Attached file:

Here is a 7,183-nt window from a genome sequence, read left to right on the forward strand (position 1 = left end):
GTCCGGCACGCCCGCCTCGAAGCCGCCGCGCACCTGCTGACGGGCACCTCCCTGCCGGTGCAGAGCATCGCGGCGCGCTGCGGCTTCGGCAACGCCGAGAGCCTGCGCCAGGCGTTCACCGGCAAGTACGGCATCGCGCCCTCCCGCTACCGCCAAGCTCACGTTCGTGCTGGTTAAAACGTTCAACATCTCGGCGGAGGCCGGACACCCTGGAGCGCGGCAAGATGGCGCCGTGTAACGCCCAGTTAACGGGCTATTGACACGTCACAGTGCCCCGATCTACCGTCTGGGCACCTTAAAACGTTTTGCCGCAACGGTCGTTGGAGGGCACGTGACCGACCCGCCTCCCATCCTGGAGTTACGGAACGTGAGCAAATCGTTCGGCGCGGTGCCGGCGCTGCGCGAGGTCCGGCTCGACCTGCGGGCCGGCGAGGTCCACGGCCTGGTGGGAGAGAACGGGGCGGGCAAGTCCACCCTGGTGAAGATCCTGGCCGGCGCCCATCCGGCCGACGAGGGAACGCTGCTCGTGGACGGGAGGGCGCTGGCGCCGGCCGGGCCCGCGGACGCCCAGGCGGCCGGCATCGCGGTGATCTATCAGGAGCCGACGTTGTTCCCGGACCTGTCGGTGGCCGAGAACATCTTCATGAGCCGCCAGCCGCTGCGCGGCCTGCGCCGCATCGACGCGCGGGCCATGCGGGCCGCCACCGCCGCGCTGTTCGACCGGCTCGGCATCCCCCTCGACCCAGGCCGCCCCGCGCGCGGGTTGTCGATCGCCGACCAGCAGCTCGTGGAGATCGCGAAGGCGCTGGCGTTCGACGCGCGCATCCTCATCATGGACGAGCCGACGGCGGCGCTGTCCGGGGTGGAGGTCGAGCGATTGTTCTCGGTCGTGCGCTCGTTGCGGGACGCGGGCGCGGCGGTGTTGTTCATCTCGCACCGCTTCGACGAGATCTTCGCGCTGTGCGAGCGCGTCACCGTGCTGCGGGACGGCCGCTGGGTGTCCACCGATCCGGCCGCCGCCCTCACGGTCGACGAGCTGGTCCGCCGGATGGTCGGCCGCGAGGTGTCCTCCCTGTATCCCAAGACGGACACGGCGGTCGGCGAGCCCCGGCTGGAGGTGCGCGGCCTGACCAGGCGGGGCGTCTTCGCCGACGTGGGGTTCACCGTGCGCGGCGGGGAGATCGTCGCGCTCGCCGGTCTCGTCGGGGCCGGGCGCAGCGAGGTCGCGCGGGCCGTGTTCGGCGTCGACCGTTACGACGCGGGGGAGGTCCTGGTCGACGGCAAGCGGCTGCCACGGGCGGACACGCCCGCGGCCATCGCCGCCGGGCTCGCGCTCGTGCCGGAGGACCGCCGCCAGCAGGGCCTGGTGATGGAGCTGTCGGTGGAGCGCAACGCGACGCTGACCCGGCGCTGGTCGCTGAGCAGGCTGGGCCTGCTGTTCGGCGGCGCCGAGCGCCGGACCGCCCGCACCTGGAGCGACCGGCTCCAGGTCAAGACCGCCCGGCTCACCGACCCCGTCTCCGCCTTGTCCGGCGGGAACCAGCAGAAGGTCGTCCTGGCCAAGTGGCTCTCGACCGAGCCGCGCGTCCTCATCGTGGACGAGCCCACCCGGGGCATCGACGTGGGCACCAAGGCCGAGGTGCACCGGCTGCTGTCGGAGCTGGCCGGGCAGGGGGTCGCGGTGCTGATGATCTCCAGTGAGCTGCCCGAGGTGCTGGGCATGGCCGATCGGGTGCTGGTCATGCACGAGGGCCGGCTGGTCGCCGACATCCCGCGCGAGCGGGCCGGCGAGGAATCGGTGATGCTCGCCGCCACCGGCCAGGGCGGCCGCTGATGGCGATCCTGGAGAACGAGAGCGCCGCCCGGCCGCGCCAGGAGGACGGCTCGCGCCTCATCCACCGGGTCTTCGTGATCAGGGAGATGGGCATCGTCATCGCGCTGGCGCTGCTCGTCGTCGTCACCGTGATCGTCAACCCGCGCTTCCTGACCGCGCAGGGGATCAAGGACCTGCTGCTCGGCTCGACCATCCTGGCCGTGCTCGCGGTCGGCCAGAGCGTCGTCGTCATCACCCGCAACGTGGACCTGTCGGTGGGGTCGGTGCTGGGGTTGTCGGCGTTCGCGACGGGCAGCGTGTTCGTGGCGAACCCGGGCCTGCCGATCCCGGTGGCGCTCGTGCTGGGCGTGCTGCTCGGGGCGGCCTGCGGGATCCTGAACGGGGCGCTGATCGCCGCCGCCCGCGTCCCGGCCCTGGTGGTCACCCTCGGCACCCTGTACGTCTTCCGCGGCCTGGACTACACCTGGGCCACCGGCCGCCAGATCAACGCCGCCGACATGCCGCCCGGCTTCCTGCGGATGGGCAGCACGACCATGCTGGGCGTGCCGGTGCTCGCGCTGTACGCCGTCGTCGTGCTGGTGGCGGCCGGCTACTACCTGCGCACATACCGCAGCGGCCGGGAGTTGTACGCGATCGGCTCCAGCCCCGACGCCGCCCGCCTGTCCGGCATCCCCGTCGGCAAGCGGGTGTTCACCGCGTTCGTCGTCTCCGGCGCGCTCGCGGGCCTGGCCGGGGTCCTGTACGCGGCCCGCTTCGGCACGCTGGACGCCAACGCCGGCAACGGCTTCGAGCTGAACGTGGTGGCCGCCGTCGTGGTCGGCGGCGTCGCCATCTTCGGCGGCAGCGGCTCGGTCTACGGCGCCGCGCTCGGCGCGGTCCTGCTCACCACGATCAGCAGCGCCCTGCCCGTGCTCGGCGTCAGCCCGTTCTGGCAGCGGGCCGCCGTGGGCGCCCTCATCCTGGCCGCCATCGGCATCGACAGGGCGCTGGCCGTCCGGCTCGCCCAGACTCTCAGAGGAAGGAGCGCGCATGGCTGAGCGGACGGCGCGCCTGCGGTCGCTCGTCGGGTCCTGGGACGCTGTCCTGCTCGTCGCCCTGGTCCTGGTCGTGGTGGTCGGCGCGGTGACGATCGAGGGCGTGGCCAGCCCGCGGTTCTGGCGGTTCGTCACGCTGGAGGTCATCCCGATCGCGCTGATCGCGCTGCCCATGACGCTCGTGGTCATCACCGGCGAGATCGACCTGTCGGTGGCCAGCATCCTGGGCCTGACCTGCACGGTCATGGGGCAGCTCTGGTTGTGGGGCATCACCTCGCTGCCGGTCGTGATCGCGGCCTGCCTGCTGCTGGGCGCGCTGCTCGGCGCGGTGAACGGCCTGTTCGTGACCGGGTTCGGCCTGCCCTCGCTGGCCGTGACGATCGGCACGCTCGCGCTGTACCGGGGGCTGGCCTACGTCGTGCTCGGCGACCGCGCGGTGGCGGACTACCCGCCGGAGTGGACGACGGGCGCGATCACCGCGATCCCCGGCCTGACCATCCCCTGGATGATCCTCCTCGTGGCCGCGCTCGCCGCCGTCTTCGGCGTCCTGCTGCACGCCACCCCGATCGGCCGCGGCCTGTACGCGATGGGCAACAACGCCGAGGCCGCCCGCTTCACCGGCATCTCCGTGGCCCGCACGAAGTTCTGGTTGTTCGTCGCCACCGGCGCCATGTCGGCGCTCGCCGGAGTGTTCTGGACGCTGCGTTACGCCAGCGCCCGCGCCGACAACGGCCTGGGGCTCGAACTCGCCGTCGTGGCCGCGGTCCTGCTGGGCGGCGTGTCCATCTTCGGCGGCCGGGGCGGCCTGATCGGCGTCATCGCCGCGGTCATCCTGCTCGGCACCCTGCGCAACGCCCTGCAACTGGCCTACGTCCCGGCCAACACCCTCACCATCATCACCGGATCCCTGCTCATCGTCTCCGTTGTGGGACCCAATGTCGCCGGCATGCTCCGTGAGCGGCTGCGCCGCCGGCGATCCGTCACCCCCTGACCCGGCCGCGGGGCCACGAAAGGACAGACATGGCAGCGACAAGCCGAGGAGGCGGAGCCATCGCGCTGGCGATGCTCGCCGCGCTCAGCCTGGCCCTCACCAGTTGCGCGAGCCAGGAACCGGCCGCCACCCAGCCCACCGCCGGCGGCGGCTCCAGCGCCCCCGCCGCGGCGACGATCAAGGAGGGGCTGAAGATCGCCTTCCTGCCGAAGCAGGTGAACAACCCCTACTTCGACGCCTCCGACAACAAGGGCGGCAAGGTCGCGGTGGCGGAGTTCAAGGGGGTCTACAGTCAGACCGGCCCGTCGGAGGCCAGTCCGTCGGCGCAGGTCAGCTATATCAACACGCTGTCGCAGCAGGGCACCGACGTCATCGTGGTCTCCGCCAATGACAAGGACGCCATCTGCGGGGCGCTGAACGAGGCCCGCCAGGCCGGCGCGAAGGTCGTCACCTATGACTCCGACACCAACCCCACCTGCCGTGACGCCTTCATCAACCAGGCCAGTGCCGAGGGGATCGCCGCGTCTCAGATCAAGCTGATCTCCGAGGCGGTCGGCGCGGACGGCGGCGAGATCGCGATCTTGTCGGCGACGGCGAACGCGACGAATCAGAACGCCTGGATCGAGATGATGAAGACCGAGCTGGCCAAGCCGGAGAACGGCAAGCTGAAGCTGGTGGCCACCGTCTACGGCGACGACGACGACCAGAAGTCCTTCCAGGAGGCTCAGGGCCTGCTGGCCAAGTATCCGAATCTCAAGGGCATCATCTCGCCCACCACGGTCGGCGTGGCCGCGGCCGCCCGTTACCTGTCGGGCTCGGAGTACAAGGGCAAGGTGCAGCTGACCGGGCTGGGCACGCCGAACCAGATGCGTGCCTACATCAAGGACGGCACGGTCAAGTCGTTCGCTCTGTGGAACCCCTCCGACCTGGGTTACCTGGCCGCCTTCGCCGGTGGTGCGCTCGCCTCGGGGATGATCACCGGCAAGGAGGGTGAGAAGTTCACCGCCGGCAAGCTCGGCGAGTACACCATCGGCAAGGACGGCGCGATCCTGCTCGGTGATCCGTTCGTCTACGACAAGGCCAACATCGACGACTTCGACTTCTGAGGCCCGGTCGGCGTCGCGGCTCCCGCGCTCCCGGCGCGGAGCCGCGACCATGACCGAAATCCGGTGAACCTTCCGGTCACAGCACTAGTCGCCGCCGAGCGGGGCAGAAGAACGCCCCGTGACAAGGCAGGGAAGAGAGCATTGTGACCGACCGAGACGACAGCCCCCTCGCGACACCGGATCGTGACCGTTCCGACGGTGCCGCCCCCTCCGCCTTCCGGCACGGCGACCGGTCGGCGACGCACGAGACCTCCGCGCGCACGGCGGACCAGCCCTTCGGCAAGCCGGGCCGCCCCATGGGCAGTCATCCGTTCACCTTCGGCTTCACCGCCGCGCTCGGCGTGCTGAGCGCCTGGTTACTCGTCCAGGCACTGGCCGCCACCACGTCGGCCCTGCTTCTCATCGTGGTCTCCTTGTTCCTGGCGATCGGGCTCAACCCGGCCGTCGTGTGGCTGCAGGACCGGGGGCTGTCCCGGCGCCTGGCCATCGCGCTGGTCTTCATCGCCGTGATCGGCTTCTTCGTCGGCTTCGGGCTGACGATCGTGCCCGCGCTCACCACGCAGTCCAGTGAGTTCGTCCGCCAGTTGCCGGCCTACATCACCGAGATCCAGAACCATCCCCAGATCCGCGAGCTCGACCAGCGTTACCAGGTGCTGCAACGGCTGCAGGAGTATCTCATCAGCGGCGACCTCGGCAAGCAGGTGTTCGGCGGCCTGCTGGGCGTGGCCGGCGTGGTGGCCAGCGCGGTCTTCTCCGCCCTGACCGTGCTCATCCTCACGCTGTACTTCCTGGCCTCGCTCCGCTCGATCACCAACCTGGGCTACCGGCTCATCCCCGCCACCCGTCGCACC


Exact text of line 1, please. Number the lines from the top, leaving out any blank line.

Here is a 7,183-nt window from a genome sequence, read left to right on the forward strand (position 1 = left end):